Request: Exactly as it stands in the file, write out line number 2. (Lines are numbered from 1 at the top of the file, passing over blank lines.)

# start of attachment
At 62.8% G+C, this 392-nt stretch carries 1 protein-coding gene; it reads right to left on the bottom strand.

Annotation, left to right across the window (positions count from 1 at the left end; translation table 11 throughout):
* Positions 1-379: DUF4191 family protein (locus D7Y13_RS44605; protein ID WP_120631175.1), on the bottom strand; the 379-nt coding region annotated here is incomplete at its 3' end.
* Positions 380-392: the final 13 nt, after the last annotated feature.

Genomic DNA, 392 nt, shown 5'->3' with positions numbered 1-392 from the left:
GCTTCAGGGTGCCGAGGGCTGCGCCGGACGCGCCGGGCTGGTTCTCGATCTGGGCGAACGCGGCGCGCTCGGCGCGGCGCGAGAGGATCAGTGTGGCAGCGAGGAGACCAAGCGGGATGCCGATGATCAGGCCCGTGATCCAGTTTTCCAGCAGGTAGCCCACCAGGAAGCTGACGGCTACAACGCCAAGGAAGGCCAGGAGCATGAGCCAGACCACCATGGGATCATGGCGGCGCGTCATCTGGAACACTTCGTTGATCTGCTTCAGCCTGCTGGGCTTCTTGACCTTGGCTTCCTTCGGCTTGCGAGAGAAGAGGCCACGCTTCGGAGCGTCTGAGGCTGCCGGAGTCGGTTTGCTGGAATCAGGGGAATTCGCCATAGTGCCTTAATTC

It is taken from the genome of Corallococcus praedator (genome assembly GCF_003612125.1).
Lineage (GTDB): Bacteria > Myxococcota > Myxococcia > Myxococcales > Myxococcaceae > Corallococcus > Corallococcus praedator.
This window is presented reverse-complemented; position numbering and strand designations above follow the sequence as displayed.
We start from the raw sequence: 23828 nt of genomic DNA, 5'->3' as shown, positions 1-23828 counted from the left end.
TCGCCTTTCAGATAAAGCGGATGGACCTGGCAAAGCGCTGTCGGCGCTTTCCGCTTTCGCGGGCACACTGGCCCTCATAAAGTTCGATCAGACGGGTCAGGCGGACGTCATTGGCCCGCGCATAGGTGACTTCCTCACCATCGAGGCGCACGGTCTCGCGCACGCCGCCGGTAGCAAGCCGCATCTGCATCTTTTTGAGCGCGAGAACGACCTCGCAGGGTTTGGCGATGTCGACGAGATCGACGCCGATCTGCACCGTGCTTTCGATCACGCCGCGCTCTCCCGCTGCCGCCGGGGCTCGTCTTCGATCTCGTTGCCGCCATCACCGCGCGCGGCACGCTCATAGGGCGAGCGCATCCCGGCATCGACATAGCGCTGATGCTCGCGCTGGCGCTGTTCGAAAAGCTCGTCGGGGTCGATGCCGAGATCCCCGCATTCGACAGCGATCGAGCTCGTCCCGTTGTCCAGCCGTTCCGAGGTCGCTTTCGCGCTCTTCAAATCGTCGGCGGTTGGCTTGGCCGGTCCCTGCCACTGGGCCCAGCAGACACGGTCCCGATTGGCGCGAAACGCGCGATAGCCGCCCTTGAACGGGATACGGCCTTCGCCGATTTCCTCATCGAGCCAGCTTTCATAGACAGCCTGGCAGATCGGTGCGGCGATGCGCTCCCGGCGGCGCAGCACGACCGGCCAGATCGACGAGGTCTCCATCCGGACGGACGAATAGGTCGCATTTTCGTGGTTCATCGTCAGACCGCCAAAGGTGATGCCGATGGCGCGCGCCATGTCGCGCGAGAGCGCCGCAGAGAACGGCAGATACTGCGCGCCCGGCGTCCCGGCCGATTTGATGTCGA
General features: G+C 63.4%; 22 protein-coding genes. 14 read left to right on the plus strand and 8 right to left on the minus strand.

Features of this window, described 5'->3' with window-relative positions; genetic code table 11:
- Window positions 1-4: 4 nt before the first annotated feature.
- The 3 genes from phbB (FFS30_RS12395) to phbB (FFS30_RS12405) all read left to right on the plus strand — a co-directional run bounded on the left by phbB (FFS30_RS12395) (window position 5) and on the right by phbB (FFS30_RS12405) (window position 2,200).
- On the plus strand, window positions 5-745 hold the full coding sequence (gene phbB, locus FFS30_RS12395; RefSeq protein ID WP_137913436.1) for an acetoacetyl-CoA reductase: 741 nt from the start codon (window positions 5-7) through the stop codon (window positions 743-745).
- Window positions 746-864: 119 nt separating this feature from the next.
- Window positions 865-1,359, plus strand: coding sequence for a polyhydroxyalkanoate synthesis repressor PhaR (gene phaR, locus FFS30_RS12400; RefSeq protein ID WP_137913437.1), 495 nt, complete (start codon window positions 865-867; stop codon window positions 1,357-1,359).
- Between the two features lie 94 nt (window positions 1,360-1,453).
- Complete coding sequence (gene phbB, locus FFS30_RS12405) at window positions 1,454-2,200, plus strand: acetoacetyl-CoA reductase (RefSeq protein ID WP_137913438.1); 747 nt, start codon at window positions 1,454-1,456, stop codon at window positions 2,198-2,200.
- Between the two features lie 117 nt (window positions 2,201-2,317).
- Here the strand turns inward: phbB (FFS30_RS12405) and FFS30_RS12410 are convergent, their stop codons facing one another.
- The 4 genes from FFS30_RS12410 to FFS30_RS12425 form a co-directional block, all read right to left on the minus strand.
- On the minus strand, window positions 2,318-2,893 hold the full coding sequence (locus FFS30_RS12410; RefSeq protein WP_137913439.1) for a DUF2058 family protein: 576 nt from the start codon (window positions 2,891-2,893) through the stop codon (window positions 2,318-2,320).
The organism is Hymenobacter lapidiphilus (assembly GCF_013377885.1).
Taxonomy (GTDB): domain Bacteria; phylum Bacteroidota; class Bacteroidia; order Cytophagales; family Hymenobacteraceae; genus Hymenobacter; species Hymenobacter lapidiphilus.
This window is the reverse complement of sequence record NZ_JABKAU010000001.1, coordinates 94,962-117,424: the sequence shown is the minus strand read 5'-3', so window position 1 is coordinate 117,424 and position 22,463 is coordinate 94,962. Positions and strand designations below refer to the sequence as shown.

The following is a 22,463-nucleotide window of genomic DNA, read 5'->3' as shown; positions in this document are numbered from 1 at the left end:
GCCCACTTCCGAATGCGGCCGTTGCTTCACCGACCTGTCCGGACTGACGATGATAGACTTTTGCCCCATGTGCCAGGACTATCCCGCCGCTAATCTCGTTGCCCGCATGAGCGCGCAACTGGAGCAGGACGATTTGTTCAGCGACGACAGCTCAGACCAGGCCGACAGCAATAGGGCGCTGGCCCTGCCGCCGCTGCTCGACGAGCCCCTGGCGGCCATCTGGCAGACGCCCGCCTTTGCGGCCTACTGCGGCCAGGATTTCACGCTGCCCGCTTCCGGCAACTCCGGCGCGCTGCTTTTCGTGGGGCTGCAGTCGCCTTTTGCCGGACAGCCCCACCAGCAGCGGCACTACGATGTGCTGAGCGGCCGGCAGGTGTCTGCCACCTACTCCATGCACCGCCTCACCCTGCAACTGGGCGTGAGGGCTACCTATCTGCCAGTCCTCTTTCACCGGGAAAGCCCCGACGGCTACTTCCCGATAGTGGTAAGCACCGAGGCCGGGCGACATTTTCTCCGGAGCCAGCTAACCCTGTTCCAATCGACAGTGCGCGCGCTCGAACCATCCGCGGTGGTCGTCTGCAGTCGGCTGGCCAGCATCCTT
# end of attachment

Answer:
Annotation, left to right across the window (positions count from 1 at the left end; translation table 11 throughout):